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Modern Excess: ‘Euphoria’ Got Better With Every Passing Week

As the TV show’s medium demanded that it fill time, ‘Euphoria’ began to color in the backgrounds and emotions of its characters—and unlocked its full potential

HBO/Getty Images/Ringer illustration

The best part of almost every episode of Euphoria was its cold open. Like Skins before it, every beginning of every chapter of Sam Levinson’s provocative teen drama centered on a character’s particular flavor of teen angst. Jules (Hunter Schafer), a trans girl who’s just moved to town with her dad, dreams of transcending her traumatic childhood in the big city. Kat (Barbie Ferreira), inexperienced and insecure, struggles to balance taking pride in her body with using male attention to bolster her self-esteem. Even Nate (Jacob Elordi), the token brutish jock, gets a chilling look into exactly what women look like from his entitled, privileged point of view. Every week, before the title card flashed, these ensemble members were refracted through Rue (Zendaya), the heroine looking at high school through fresh—though still deeply jaded—eyes now that she’s taking an honest crack at sobriety.

Sunday’s season finale didn’t have such an overture. Instead, after Rue narrates a brief stay in the hospital following a depression-related kidney infection, her voice-over duties are largely ceded to her mother, in the form of a letter read aloud to Rue’s addiction support group. As Euphoria’s troubled youth congregate at a winter formal and reflect on the tumultuous last few months of their lives, Leslie (Nika King) offers a parent’s perspective on what it’s like to watch a child face obstacles you can’t clear for them. The speech is both a callback to and a reversal of the series’ premiere, in which Rue looks back on her own birth and frames it as the beginning of her unending struggle. Leslie does the same, but with a lot more joy and optimism.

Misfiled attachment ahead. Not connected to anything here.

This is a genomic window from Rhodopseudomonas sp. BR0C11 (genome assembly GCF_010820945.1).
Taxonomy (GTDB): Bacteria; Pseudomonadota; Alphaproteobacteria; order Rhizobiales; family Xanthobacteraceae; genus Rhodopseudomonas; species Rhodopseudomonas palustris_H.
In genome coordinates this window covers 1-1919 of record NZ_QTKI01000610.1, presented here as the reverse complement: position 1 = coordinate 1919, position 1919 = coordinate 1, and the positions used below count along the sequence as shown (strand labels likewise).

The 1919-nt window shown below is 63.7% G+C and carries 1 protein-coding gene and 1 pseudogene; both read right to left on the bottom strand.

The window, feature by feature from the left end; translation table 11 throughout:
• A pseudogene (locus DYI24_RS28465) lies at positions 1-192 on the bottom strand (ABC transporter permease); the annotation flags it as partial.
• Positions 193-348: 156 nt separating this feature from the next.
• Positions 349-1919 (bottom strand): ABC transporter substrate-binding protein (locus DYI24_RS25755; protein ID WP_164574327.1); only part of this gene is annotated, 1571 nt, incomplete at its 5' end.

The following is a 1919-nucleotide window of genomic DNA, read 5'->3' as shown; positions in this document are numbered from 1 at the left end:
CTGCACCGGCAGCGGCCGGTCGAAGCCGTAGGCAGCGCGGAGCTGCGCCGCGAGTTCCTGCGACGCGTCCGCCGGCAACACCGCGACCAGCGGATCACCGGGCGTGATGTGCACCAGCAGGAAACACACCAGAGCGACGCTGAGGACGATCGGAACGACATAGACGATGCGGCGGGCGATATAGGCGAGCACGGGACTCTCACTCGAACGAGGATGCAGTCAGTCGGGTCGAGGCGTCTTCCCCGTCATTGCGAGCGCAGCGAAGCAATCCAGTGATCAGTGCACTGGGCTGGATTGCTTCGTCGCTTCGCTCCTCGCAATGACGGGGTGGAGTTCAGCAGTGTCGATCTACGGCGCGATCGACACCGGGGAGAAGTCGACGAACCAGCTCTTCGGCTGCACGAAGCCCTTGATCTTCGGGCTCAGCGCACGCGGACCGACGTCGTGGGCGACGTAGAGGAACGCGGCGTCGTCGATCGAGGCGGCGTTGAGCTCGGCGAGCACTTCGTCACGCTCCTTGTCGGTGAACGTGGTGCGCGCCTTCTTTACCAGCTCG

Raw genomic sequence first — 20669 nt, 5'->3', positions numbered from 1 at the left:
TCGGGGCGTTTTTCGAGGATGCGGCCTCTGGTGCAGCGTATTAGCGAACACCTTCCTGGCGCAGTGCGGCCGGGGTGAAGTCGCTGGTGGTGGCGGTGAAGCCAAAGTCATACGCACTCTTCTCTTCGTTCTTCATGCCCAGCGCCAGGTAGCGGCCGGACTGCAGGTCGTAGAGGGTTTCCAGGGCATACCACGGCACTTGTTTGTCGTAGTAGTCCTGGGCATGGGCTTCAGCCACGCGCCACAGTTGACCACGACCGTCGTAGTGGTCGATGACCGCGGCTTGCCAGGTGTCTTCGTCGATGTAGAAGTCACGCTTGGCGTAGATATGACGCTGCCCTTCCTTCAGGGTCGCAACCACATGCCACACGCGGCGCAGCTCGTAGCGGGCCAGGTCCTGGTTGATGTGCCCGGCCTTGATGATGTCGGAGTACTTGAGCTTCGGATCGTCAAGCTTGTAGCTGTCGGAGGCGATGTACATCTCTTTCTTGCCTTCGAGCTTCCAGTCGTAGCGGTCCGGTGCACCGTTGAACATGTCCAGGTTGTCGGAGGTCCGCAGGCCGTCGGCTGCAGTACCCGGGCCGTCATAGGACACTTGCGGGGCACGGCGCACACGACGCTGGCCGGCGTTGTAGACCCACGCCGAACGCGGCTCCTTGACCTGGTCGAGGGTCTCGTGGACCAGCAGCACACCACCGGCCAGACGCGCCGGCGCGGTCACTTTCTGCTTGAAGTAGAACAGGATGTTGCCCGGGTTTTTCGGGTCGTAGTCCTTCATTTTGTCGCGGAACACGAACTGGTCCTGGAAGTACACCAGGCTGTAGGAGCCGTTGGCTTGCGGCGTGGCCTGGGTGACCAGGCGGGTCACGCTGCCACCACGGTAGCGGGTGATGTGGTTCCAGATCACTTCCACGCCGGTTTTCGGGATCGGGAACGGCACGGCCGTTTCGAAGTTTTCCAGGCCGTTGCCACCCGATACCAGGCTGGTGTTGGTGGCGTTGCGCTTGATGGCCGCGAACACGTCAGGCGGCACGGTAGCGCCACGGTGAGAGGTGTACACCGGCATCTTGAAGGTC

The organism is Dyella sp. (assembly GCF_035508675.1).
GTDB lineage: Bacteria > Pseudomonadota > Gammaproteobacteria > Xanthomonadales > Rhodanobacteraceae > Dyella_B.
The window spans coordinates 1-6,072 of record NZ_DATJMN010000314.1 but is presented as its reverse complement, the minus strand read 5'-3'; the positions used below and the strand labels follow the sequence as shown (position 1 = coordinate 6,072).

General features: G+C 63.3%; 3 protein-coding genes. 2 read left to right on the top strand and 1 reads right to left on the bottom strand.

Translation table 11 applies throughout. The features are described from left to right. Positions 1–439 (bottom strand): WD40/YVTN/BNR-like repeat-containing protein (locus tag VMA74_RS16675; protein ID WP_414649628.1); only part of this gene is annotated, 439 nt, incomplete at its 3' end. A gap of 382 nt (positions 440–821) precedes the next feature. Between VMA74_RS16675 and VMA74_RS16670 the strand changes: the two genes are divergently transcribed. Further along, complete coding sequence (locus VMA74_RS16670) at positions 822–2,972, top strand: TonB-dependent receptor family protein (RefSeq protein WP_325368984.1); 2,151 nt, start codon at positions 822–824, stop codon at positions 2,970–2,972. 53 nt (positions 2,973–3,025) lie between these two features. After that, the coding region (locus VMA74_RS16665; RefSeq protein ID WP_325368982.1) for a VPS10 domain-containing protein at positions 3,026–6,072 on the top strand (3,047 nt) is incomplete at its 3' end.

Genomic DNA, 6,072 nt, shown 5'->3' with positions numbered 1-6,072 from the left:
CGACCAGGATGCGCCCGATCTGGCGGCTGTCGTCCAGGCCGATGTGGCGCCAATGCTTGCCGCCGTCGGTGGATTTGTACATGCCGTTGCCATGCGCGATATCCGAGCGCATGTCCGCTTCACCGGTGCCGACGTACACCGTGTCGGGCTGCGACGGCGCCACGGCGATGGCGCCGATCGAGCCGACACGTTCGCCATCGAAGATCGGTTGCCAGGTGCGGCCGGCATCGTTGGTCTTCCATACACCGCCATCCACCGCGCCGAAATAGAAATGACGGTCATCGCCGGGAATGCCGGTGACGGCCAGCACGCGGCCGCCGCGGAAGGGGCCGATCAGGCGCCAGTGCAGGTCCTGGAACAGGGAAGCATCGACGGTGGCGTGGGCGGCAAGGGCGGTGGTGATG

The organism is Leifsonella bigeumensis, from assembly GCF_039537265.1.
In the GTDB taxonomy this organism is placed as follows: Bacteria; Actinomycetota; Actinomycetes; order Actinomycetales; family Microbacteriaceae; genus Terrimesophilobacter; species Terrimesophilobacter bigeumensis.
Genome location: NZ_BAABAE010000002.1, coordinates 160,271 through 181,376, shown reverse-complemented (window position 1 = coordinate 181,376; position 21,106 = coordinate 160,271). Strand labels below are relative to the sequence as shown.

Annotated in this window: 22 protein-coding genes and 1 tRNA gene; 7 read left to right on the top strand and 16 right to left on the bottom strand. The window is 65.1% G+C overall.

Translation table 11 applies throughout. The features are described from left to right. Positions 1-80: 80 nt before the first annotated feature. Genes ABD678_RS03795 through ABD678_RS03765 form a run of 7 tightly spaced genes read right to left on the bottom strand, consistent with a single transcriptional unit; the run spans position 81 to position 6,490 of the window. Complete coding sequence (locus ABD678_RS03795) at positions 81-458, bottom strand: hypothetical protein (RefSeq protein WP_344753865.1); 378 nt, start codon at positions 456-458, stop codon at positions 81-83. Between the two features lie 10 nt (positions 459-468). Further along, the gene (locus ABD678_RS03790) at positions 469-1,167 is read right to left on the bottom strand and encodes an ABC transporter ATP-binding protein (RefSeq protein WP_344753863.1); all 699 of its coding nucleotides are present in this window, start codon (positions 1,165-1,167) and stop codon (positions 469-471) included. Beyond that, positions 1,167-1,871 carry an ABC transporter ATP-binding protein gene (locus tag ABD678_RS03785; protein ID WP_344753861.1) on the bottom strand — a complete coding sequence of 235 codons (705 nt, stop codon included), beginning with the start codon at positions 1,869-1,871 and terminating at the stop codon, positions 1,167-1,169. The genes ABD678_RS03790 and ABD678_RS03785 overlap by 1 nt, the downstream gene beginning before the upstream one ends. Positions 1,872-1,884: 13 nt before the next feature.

“And Salt the Earth Behind You” tries to do for Euphoria’s entire cast what those bite-sized openers did for its individual members: make their problems seem as dramatic, and organic, to us as they are to them. Like the show it wraps up until an already guaranteed Season 2, the episode is unwieldy and uneven, yet endearingly so. Loose ends are left gaping open: What about Kat’s ill-advised foray into online sex work? Will we ever see Rue’s sponsor, Ali (Colman Domingo), again? Some aesthetic flourishes overplay their hand; an aerial shot of debauchery-filled bathroom stalls injects needless voyeurism into an otherwise intimate scene. But the overall effect accomplishes what matters most: giving these kids’ inner lives the sort of stakes high school has for everyone, with the understanding most could use at the time but never get.

Euphoria earned mixed reactions from critics when it premiered seven weeks ago. The trials of adolescence in a placeless suburb was both a rich subject for an HBO show and, in the context of a largely older-skewing network, a novel one. Without the censors that muzzled American TV’s past efforts to emphasize the “adult” in “young adult,” Euphoria could actually deliver the intrigue, and the headlines, previously reserved for imported fare like Skins. But creator Levinson, who wrote all of the first season’s eight episodes and directed most, took a somewhat conflicted approach to his underage subjects. Sometimes, Euphoria wanted us to look past the panicked trend pieces and music video staging to the confused, conflicted people underneath. And sometimes, Euphoria was happy to camp out right there on the surface, leering at intoxicated kids and their impaired judgment like a Dateline correspondent facing a deadline.